Military jets such as the F-22 Raptor and F-35 Lightning get a lot of attention. They’re sleek, fast, and bristling with high-tech gadgetry. Sometimes, however, there’s no replacement for displacement — and that’s where the AC-130 gunship comes into play.
Boasting four massive turboprop engines, the aircraft is anything but cutting edge. While its electronics have been routinely upgraded, the AC-130 air frame was developed in the 1960s, and the AC-130 has seen action in nearly every air conflict since Vietnam.
Now, the latest versions of the venerable gunship are receiving a much-needed weapons upgrade: A 105mm howitzer cannon.
Dubbed the “M102,” the massive gun will be added to the AC-130J “Ghostrider” and AC-130W “Stinger II” variants of aircraft. Those platforms already carry a smaller 30mm cannon, but Air Force decision makers wanted to give the flying battleships an even more fearsome arsenal.
“I want to have two guns,” Lt. Gen. Bradley Heithold explained bluntly to reporters in Orlando, according to the Air Force Times.
The special operations commander did not elaborate further. The reason is presumably, “Because America.”
Those two guns will supplement additional weapons and sensors that are already standard on the Ghostrider and Stinger II, such as AGM-176A Griffin missiles and GBU-30 small diameter bombs. An array of detailed sensors help guide each aircraft’s weapons in nearly all weather conditions.
Check out a Gostrider in action here:
While it is a new addition to the Ghostrider and Stinger II, the M102 howitzer has been used on AC-130 aircraft in the past. The powerful gun was used with great effect in both Afghanistan and Iraq.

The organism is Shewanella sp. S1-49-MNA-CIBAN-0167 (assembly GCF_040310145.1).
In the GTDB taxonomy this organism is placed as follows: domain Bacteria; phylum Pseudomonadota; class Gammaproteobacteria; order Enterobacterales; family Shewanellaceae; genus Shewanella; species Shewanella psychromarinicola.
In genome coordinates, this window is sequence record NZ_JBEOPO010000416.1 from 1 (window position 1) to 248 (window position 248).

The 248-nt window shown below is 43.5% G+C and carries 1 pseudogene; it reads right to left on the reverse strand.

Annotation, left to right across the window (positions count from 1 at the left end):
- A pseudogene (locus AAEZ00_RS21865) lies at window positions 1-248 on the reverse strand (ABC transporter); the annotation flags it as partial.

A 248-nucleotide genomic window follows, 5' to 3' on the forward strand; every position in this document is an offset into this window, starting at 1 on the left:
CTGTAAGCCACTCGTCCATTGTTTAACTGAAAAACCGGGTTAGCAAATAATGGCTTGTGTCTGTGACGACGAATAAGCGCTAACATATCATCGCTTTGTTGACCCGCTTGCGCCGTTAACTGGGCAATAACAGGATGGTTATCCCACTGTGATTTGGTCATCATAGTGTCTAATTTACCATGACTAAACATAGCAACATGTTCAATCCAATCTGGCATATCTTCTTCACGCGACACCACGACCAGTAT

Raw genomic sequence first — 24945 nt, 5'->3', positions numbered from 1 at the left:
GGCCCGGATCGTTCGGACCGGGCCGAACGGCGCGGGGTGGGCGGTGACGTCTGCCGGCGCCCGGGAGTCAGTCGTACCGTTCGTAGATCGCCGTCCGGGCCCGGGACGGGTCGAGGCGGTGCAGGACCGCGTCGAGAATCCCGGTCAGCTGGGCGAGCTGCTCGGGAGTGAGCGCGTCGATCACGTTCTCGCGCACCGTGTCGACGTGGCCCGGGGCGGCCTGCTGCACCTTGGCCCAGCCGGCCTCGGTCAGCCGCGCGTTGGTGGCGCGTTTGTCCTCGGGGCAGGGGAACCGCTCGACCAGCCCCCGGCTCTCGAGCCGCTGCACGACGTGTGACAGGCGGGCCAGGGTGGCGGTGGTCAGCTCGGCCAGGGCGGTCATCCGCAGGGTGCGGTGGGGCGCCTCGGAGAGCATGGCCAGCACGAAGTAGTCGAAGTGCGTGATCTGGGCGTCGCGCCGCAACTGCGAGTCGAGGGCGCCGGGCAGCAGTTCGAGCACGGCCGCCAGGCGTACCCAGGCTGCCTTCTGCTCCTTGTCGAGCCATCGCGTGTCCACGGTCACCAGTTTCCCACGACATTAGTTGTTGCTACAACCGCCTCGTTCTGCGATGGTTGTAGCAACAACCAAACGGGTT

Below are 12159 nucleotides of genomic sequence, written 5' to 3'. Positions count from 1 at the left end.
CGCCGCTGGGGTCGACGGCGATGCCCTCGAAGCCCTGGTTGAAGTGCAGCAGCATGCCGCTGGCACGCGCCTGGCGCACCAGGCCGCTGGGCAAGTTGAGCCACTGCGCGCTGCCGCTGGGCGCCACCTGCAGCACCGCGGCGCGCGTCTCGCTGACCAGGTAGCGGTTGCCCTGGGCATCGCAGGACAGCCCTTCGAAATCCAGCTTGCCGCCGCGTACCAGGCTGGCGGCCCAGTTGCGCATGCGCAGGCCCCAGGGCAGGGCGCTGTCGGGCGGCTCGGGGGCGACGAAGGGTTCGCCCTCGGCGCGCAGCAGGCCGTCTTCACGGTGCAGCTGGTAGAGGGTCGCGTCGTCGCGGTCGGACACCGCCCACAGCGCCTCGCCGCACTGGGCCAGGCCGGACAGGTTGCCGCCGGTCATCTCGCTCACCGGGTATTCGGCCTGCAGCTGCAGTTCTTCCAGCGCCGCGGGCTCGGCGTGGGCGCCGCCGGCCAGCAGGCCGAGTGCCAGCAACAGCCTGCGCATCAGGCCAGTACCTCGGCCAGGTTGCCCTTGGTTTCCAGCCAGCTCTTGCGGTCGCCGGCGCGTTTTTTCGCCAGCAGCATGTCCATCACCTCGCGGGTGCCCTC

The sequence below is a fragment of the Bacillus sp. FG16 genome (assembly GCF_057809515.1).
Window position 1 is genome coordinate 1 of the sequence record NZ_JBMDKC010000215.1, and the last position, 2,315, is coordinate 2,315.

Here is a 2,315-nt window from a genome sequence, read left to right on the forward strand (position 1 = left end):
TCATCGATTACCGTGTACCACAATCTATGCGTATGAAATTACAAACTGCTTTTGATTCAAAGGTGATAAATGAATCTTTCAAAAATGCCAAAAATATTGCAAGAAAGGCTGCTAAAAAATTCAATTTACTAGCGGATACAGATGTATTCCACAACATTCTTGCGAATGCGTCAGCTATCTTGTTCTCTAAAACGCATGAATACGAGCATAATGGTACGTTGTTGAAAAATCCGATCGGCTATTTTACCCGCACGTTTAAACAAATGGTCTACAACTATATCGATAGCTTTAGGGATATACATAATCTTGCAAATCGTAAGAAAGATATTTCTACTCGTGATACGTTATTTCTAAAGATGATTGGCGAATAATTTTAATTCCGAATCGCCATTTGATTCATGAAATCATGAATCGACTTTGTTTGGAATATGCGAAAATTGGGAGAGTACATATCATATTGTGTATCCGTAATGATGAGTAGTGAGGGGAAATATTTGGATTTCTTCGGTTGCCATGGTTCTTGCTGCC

Air Force brass first proposed the revival of the 105mm gun several years ago, according to the auto-oriented website TheDrive.com. But the service dithered about whether the latest AC-130s would actually receive the powerful cannon. Finally, firepower prevailed.
As part of the Air Force’s constant upgrade program, the “J” variant of the AC-130 is replacing several past iterations of the same aircraft. The AC-130H “Spectre” gunship was retired in 2015 after many years in the War on Terror, while the “W” aircraft is a modified version of a previous air frame.
The constant improvements of the 50-year-old AC-130 have shown that you can teach an old dog new tricks — and there’s something classically American about a flying cannon that just won’t die.
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